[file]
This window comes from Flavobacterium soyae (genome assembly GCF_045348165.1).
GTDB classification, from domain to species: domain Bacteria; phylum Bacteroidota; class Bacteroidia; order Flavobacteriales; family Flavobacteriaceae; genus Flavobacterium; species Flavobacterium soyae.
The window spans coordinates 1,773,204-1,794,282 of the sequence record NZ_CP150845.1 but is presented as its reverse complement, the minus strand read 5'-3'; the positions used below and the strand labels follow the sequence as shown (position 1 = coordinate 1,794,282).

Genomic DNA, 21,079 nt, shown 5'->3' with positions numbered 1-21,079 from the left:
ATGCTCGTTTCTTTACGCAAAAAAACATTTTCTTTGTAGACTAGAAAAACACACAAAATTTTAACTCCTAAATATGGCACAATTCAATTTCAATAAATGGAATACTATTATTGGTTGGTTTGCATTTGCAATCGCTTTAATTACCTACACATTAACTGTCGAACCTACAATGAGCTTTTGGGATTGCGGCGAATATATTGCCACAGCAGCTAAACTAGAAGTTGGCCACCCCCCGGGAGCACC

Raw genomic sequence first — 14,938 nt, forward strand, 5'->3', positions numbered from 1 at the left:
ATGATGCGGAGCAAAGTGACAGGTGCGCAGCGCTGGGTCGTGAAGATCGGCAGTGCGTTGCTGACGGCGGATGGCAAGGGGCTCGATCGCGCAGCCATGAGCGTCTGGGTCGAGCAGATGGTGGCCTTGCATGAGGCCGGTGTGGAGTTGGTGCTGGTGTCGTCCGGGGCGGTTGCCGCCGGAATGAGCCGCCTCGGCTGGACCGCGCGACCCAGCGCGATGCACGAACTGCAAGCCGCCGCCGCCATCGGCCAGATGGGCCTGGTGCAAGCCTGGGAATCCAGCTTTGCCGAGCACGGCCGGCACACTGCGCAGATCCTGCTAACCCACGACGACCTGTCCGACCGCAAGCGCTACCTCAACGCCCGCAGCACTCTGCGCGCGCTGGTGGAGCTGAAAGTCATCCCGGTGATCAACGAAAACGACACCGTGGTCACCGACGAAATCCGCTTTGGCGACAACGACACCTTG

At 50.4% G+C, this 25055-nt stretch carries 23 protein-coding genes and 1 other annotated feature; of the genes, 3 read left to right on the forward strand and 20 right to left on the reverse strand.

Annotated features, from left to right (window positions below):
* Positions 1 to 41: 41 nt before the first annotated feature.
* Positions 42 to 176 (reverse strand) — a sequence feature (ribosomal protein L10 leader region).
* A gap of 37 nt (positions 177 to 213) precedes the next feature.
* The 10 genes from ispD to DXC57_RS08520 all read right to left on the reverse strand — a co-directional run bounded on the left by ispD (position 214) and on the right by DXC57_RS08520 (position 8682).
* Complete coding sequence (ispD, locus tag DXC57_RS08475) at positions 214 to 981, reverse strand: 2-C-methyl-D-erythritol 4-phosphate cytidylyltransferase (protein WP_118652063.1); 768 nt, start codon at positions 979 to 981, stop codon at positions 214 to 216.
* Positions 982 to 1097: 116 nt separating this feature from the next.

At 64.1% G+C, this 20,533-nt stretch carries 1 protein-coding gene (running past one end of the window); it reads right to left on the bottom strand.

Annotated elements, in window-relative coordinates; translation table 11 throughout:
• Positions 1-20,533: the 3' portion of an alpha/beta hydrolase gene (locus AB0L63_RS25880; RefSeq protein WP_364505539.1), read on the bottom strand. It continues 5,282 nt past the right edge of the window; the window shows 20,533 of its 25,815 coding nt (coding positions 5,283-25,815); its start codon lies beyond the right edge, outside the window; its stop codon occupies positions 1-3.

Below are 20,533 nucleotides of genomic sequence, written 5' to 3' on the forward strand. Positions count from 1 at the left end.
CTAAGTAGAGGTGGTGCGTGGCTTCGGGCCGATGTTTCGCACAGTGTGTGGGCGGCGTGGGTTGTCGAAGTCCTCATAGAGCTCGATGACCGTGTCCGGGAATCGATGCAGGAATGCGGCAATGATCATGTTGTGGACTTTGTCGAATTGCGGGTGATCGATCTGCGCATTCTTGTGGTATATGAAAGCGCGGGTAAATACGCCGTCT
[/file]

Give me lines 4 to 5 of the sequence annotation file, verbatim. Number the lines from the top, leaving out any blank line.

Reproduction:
Genomic DNA, 21,079 nt, shown 5'->3' with positions numbered 1-21,079 from the left:
ATGCTCGTTTCTTTACGCAAAAAAACATTTTCTTTGTAGACTAGAAAAACACACAAAATTTTAACTCCTAAATATGGCACAATTCAATTTCAATAAATGGAATACTATTATTGGTTGGTTTGCATTTGCAATCGCTTTAATTACCTACACATTAACTGTCGAACCTACAATGAGCTTTTGGGATTGCGGCGAATATATTGCCACAGCAGCTAAACTAGAAGTTGGCCACCCCCCGGGAGCACC